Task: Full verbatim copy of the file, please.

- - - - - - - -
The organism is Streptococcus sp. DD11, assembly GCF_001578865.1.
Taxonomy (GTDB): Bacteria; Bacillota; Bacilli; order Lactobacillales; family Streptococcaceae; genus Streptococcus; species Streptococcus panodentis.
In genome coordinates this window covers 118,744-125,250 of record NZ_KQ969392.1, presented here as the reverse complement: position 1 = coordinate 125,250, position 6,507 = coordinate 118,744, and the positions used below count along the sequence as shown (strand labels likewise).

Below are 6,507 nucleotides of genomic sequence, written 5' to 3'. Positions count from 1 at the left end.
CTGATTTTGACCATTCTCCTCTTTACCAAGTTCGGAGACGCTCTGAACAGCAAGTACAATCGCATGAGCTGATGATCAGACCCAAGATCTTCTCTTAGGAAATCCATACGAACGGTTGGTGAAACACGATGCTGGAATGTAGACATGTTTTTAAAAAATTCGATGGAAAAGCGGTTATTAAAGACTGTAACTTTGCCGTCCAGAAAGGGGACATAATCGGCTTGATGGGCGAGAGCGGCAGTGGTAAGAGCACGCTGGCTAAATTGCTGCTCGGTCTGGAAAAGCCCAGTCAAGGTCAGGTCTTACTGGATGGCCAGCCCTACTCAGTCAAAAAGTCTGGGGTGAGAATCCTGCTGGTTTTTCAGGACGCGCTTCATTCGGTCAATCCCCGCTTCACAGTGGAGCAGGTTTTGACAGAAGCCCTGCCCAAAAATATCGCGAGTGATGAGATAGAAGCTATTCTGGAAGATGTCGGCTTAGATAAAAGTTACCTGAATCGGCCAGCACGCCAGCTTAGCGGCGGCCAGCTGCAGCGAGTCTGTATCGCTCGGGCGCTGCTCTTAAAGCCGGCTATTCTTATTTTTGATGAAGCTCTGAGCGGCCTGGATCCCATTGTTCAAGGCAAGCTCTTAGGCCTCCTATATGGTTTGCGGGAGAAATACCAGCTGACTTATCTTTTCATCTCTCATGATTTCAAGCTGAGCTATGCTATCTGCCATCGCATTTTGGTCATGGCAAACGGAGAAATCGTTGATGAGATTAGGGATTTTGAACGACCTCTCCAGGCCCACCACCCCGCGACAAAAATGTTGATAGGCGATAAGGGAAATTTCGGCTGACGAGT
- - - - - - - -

The organism is Streptococcus sp. DD11, assembly GCF_001578865.1.
Taxonomy (GTDB): Bacteria; Bacillota; Bacilli; order Lactobacillales; family Streptococcaceae; genus Streptococcus; species Streptococcus panodentis.
In genome coordinates this window covers 118,744-125,250 of record NZ_KQ969392.1, presented here as the reverse complement: position 1 = coordinate 125,250, position 6,507 = coordinate 118,744, and the positions used below count along the sequence as shown (strand labels likewise).

Below are 6,507 nucleotides of genomic sequence, written 5' to 3'. Positions count from 1 at the left end.
CTGATTTTGACCATTCTCCTCTTTACCAAGTTCGGAGACGCTCTGAACAGCAAGTACAATCGCATGAGCTGATGATCAGACCCAAGATCTTCTCTTAGGAAATCCATACGAACGGTTGGTGAAACACGATGCTGGAATGTAGACATGTTTTTAAAAAATTCGATGGAAAAGCGGTTATTAAAGACTGTAACTTTGCCGTCCAGAAAGGGGACATAATCGGCTTGATGGGCGAGAGCGGCAGTGGTAAGAGCACGCTGGCTAAATTGCTGCTCGGTCTGGAAAAGCCCAGTCAAGGTCAGGTCTTACTGGATGGCCAGCCCTACTCAGTCAAAAAGTCTGGGGTGAGAATCCTGCTGGTTTTTCAGGACGCGCTTCATTCGGTCAATCCCCGCTTCACAGTGGAGCAGGTTTTGACAGAAGCCCTGCCCAAAAATATCGCGAGTGATGAGATAGAAGCTATTCTGGAAGATGTCGGCTTAGATAAAAGTTACCTGAATCGGCCAGCACGCCAGCTTAGCGGCGGCCAGCTGCAGCGAGTCTGTATCGCTCGGGCGCTGCTCTTAAAGCCGGCTATTCTTATTTTTGATGAAGCTCTGAGCGGCCTGGATCCCATTGTTCAAGGCAAGCTCTTAGGCCTCCTATATGGTTTGCGGGAGAAATACCAGCTGACTTATCTTTTCATCTCTCATGATTTCAAGCTGAGCTATGCTATCTGCCATCGCATTTTGGTCATGGCAAACGGAGAAATCGTTGATGAGATTAGGGATTTTGAACGACCTCTCCAGGCCCACCACCCCGCGACAAAAATGTTGATAGGCGATAAGGGAAATTTCGGCTGACGAGT